Nice! My exposure started in 1994 when I found a downloadable test, which put me at INFP. I became heavily involved in an INFP mailing list online and explored what I could talking to many others of similar temperament, to where we were similar and differed and did further reading in whatever books I could find in my local libraries.
During that period of time, which was probably five or so years, I also challenged myself to “break the test”, by transforming into the other 15 types, answering as they do.
A few types were a challenge, but eventually I did it and was able to take the test as anybody. I did it not to defraud but as to understand other types, particularly ones that baffled me, such as some of the extroverted and sensor types.
It helped and I think that kind of thing is totally within the character of INFP, to try to understand the other types .I think Briggs Myers was INFP if I remember right.
YES! Mother daughter, that’s right. It’s been a long time since I studied but I was completely wrapped up into it for quite some time.
I never found other tools such as the Enneagram to have the kind of practicality as the MBTI does and none of them “grabbed me” the way it did.
I love that it’s the kind of thing that people frequently discover on their own to the point where one can say “I’m INFP” online and there is a good chance that many other people in a group will also know their types.
I can remember when it was rare. This is one of the things I love about internet discourse.
Thank you – I like that perspective. I can already see in myself how the I/E shift you make works and works well.
As a boy I was diagnosed with generalized anxiety disorder. At 11, I was taught self-hypnosis, biofeedback, guided meditation. It was more primitive in the early 1980s (I’m 48 now) than it is now but it helped.
Since having my genetic work done and putting it through a thing that links together genes with scientific work done ( http://codegen.eu ) I discovered that I have genes that _could_ be related to: ADHD, Autism, Anxiety, Introversion, Schizophrenia , all of which I noticed would show up in clusters around similar genes, which tells me they’re all in the same “family”.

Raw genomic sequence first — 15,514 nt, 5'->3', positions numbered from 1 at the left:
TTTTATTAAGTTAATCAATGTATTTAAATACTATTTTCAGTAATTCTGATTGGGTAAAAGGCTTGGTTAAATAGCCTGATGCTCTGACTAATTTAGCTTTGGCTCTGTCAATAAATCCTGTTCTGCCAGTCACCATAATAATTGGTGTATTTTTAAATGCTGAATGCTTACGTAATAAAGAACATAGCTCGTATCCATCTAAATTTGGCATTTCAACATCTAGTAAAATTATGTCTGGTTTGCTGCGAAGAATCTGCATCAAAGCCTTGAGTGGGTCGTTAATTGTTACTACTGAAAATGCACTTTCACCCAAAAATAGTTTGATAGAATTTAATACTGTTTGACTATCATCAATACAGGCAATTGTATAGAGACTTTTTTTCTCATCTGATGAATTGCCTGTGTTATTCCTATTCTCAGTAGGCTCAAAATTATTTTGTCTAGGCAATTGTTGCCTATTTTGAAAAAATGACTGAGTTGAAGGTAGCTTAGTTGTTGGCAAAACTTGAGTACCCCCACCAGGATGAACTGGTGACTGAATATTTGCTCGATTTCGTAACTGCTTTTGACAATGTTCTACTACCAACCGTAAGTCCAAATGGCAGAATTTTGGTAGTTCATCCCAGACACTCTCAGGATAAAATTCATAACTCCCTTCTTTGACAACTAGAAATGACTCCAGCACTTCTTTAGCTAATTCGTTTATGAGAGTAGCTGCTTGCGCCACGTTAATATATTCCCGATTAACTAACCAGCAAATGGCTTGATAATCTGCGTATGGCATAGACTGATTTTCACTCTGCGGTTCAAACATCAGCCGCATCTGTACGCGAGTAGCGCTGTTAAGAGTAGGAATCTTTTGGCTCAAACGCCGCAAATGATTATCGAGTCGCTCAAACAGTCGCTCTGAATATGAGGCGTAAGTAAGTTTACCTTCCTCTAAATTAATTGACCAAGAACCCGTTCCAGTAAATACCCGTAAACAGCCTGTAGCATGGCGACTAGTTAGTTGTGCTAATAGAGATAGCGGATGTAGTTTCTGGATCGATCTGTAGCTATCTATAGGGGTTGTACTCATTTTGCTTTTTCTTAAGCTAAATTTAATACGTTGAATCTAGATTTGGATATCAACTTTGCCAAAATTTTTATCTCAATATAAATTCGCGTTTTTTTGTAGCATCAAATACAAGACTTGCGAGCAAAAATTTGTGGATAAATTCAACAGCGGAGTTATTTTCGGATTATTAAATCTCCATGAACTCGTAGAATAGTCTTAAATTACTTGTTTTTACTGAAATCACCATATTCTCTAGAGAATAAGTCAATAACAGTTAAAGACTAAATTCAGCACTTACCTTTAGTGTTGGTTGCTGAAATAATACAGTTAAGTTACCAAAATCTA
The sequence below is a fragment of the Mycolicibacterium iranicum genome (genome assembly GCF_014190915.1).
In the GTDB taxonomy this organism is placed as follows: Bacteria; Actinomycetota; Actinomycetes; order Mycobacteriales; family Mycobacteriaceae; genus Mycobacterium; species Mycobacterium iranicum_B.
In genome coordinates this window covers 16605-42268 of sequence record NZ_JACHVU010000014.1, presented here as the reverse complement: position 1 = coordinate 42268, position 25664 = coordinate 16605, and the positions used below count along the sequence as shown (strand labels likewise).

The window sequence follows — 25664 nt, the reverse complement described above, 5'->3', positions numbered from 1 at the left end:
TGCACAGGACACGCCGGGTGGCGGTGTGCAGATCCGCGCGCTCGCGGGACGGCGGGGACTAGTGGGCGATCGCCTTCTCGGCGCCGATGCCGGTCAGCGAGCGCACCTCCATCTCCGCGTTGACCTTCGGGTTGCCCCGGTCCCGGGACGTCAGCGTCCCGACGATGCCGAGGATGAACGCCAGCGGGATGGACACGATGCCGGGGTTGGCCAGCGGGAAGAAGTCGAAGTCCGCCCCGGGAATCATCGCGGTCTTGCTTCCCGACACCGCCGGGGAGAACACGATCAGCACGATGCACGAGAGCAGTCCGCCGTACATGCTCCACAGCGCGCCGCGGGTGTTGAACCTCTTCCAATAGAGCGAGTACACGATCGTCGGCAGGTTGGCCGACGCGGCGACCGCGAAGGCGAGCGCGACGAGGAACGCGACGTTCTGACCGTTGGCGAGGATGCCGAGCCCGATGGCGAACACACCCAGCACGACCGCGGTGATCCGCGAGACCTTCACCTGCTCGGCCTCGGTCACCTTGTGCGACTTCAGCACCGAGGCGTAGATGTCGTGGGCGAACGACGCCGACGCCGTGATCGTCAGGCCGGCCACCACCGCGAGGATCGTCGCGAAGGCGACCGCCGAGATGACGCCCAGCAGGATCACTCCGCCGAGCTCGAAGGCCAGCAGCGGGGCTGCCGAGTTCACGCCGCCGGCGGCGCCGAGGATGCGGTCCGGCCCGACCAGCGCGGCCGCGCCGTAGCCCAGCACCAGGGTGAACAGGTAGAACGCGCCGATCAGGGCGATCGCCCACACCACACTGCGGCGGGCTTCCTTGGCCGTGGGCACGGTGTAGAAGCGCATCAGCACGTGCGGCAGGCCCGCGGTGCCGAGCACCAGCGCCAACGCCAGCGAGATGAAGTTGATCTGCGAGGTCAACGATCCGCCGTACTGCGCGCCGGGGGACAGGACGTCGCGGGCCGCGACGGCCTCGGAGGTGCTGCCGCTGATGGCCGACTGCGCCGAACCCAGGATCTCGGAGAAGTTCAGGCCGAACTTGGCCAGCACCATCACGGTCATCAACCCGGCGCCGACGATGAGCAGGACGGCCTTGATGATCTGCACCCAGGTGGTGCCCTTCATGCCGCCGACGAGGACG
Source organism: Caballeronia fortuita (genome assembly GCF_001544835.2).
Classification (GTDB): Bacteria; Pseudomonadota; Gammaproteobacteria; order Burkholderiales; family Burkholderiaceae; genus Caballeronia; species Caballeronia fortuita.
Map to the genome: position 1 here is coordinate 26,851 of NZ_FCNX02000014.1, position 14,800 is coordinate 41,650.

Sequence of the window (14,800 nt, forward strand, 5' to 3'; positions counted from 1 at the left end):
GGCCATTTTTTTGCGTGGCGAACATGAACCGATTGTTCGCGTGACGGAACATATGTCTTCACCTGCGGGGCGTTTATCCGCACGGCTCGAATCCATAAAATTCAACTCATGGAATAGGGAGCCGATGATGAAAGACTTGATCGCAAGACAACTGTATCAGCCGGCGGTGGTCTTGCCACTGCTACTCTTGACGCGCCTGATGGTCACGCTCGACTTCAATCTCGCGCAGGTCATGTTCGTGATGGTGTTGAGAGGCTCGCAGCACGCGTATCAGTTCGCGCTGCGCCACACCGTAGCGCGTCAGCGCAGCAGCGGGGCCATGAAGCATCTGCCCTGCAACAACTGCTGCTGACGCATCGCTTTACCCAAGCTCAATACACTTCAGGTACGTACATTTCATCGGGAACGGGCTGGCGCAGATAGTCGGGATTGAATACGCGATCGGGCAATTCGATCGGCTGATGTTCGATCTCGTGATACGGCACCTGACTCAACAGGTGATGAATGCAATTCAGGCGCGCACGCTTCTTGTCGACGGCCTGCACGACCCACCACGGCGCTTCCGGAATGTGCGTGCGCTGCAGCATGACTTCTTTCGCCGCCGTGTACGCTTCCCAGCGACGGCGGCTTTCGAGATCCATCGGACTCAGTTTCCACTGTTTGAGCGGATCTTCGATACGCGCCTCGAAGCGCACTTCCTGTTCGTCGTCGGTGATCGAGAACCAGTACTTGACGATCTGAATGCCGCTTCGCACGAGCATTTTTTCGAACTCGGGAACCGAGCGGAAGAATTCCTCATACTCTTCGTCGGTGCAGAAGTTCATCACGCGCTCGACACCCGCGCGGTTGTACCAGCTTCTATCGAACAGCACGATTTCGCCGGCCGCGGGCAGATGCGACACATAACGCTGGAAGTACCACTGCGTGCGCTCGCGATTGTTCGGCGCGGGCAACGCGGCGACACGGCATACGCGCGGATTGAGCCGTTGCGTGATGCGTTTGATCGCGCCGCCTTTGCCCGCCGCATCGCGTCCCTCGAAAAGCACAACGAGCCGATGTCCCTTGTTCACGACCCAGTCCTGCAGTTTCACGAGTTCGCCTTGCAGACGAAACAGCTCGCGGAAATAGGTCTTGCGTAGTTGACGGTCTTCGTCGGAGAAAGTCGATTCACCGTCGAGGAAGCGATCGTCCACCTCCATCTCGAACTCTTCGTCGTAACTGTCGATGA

One thing that ADHD, Autism, Anxiety, Introversion, Schizophrenia have in common is exactly what you talk about for Introversion: rooted in in-born instinct, or taken from an inverted perspective, did or could not learn much of the pragmatic externalizing or simply, social skills, where you suppress your in-born instincts for pragmatic reasons involving other people.
I could not learn certain social things as I find much of it “mind reading” which I can’t do. Theory-of-Mind would call me “mindblind” but I don’t think it’s that but rather that I need to evaluate each person or situation individually and cannot generalize to a broad social assumption easily.
Oh, that’s the overlapping reports of scientists doing science things, trying to match up genes with traits. I’m not schizophrenic although there are aspects that are relatable, as if deeply submerged but in there somewhere. For example, when I am in large noisy groups for too long I can find my identity slipping and it is a very uncomfortable feeling of losing self-control, as I was prone to ‘outbursts’ as a boy where I was “inconsolable” (they couldn’t reach me) – and that reality is always just below the surface.
That is a beautiful cover and I love how you express “lives in pairs” vs “lives in groups”. It also has a nice mathematical ring to it.
I have bookmarked your book and if I purchase it I’ll be sure to let you know